Having named our current series “Miss-Information Technology Mysteries,” we’ve created a certain amount of pressure on ourselves to stay au courant with technology. This presents a problem, inasmuch as at least one of us is technophilic, or perhaps “technobarfic” would be more accurate, on account of having experienced (within a week, no less) her hard drive croaking, her digital phone going to bit heaven, and all the contacts on her iPhone mysteriously vanishing. She attributes this bad byte karma to her abject failure to appease Karapola (pronounced “CRAPOLA”), the Hawaiian technology god, on her last trip to Hawai’i. She should have wrapped a microchip in a ti leaf and left it on the wall of the nearest heiau (temple) as a sacred offering of appeasement.
Back to our topic du bloggy jour, the conventional wisdom among fiction writers is to avoid mentioning issues or circumstances that might date one’s book. Perhaps this maxim arose because of the length of the traditional publishing model: a year to write a book, two years for the editing, marketing and publication work before the book launch, then six months to being remaindered. Ouch. Perhaps some writers, aspiring to write great literature, confuse timelessness with the setting in time of a novel. Since we’ve chosen to self-publish and are clearly NOT writing literature – our characters do not have enough angst for that and in fact probably don’t know how to pronounce ‘angst’ – we’re free to toss ye olde conventional wisdom down the privy hole. (Those who know us realize we’re not much given to following conventional wisdom, anyway.)
So how much of a role does the latest and (not-so) greatest technology play in our stories? We’ll let you be the judge. Certainly we have a plot, character development and actions that are not technology dependent. However, the use and misuse (should we say “miss-use?”) of technology provide a nearly inexhaustible supply of humor. Edvard, introduced in Outsourcing Murder and returning for book three, is a consultant with a decidedly paranoid view of the world. How could Edvard not be aware and react to the fact that the NSA wants to read our minds while drones are counting the hairs on our heads? (Oop, another five grey ones today, or were before one of us plucked them. The other one relies on “better living through chemicals” to erase the predations of the Grey Hair Fairy.) Does that date the book? Yes and no. Edvard’s paranoia is an enduring feature; it does not depend on technology, but does feed on technological innovations as used in the invasion of privacy.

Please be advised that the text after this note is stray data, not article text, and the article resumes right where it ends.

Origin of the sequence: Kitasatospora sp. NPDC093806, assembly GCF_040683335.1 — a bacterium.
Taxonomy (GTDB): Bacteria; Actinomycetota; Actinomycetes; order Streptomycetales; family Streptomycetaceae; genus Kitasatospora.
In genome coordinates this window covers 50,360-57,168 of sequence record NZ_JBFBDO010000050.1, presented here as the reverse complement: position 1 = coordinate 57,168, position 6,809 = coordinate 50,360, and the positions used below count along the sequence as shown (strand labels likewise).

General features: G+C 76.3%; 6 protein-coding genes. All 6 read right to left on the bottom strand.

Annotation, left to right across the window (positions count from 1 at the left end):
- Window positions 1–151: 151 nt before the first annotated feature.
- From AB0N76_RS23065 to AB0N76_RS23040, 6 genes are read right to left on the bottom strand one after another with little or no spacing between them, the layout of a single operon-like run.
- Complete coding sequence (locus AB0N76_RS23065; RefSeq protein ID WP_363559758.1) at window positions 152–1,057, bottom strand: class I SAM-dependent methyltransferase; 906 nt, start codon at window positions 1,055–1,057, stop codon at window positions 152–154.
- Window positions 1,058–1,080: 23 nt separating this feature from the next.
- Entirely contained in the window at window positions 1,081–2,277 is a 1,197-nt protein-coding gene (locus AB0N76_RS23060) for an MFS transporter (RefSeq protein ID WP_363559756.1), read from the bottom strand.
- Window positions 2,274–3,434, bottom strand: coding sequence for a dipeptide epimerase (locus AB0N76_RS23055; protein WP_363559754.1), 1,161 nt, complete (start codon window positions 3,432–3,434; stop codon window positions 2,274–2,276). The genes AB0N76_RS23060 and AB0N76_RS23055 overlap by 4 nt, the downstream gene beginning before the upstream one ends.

Similarly, our short story, “Heartfelt”, uses technology as a novel method of murder. Yet, the theme, revenge of the weak, is enduring. Were the story set in the 1890s, the killing might have been accomplished through an “accidental” application of a cattle prod. Move the story to France in the 2nd century AD and a screw wine press might by the weapon of choice. Once the author decides the victim needs to die a painful death (and trust us, our protagonist’s rotten ex-husband deserved everything he got and then some – literarily speaking, of course), technology in any age can provide the answer.
Since we’re not writing historical fiction, you won’t see cattle prods, screw wine presses, AOL accounts or Dell computers in our stories. (Okay, we’re only 98% sure on that last one.) You might find Google glasses, Recon Jets (Google glasses for athletes (1)), smart watches, drones and iPod toilet dock (“Did your predecessor flush? There’s an app for that!”) “
We should mention that “Heartfelt” has been accepted into Broken, an anthology of short stories to be published by Static Movement. We’ll let you know when the book is out. Also, and in the category of further embracing technology – even if keeping it at arm’s length seems safer and wiser – we’ve established maddidavidson.com as a domain name and you can email us at that address (firstname.lastname@example.org).
Lastly, in a momentous decision that may alter the orbit of earth and eliminate the scourge of climate change, we’ve also decided on a title for the third book. We’ve departed from the technology-inspired titles, as we realized that if we planned to write 20-30 books, we’d have trouble finding that many technological terms to match. So, say hello to With Murder You Get Sushi. As for its publication date … we’re not there, yet. All we can say is it will not be in 2013. Unless the gray hair fairy gets offed by our Muse, and the remaining 30,000 words or so all get delivered by a really, really cute FedEx guy, gift wrapped for Christmas. Good luck with that one!